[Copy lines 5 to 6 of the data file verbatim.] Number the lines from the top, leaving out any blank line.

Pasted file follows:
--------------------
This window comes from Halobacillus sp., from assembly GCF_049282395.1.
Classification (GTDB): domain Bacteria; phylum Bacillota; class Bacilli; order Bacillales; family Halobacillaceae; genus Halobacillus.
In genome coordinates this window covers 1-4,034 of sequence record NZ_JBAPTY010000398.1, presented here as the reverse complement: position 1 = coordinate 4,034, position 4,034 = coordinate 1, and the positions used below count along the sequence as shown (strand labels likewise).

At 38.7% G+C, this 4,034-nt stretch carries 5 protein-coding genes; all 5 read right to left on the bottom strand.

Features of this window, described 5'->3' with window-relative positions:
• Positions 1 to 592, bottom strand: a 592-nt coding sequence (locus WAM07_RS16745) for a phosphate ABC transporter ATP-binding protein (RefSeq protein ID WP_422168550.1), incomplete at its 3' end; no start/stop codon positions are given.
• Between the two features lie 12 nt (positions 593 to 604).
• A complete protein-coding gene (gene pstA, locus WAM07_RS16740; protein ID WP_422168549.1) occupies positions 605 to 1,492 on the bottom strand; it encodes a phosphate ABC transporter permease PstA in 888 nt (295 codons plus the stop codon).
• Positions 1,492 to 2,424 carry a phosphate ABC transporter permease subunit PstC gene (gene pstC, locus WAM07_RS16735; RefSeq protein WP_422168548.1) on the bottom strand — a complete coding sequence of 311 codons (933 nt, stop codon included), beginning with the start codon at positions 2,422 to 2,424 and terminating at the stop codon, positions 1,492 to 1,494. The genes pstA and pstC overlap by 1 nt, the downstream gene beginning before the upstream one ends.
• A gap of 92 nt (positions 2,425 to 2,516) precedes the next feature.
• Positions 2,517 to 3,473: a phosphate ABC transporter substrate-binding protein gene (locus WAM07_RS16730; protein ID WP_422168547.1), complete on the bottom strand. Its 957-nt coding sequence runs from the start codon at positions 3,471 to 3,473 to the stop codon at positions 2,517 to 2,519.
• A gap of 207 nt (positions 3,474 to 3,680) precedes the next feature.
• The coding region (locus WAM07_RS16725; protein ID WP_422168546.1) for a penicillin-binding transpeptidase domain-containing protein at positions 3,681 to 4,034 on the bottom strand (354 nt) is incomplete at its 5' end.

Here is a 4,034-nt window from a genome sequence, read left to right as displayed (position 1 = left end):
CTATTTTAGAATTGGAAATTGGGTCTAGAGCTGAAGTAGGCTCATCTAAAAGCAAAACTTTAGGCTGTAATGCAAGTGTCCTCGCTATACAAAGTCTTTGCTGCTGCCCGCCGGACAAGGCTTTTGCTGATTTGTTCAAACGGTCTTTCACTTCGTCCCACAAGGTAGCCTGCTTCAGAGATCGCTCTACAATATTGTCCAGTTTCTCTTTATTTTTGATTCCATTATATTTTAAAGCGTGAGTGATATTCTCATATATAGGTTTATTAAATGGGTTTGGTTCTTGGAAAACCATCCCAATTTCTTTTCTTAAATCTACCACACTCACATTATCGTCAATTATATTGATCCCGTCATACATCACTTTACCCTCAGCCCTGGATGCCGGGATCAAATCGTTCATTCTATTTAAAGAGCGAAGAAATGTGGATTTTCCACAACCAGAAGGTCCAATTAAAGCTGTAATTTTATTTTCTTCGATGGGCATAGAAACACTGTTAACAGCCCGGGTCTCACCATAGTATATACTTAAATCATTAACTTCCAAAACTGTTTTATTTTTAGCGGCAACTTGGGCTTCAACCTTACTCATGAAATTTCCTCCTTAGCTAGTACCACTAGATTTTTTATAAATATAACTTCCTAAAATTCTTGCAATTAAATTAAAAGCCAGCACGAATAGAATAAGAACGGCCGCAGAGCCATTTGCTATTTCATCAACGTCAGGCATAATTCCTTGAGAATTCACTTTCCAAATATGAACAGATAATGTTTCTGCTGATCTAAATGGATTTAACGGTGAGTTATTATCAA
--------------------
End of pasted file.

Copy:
Features of this window, described 5'->3' with window-relative positions:
• Positions 1 to 592, bottom strand: a 592-nt coding sequence (locus WAM07_RS16745) for a phosphate ABC transporter ATP-binding protein (RefSeq protein ID WP_422168550.1), incomplete at its 3' end; no start/stop codon positions are given.